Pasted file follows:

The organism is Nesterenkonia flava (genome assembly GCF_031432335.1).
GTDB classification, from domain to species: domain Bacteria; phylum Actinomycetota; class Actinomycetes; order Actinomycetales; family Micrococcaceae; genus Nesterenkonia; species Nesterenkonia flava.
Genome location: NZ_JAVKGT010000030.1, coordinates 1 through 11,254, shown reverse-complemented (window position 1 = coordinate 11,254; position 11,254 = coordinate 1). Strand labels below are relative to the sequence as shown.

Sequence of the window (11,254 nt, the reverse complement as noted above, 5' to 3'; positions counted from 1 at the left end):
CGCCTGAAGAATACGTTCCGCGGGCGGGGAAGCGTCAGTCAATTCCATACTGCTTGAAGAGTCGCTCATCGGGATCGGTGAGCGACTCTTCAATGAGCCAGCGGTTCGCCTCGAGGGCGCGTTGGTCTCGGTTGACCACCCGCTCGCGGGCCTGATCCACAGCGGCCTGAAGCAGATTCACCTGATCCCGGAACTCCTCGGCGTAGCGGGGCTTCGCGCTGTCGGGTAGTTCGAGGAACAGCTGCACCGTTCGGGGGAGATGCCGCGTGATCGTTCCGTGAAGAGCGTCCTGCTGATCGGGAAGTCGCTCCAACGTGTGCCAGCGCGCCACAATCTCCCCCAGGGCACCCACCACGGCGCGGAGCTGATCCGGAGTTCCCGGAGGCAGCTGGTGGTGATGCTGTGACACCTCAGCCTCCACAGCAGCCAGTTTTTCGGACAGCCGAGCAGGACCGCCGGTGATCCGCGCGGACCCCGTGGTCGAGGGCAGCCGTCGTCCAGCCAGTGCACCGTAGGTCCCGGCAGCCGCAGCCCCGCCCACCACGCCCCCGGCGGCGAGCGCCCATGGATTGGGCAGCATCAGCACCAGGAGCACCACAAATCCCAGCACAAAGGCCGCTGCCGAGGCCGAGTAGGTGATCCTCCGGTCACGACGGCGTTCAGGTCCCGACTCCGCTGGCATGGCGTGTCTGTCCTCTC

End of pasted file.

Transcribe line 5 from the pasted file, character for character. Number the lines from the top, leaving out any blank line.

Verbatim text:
CGCCTGAAGAATACGTTCCGCGGGCGGGGAAGCGTCAGTCAATTCCATACTGCTTGAAGAGTCGCTCATCGGGATCGGTGAGCGACTCTTCAATGAGCCAGCGGTTCGCCTCGAGGGCGCGTTGGTCTCGGTTGACCACCCGCTCGCGGGCCTGATCCACAGCGGCCTGAAGCAGATTCACCTGATCCCGGAACTCCTCGGCGTAGCGGGGCTTCGCGCTGTCGGGTAGTTCGAGGAACAGCTGCACCGTTCGGGGGAGATGCCGCGTGATCGTTCCGTGAAGAGCGTCCTGCTGATCGGGAAGTCGCTCCAACGTGTGCCAGCGCGCCACAATCTCCCCCAGGGCACCCACCACGGCGCGGAGCTGATCCGGAGTTCCCGGAGGCAGCTGGTGGTGATGCTGTGACACCTCAGCCTCCACAGCAGCCAGTTTTTCGGACAGCCGAGCAGGACCGCCGGTGATCCGCGCGGACCCCGTGGTCGAGGGCAGCCGTCGTCCAGCCAGTGCACCGTAGGTCCCGGCAGCCGCAGCCCCGCCCACCACGCCCCCGGCGGCGAGCGCCCATGGATTGGGCAGCATCAGCACCAGGAGCACCACAAATCCCAGCACAAAGGCCGCTGCCGAGGCCGAGTAGGTGATCCTCCGGTCACGACGGCGTTCAGGTCCCGACTCCGCTGGCATGGCGTGTCTGTCCTCTC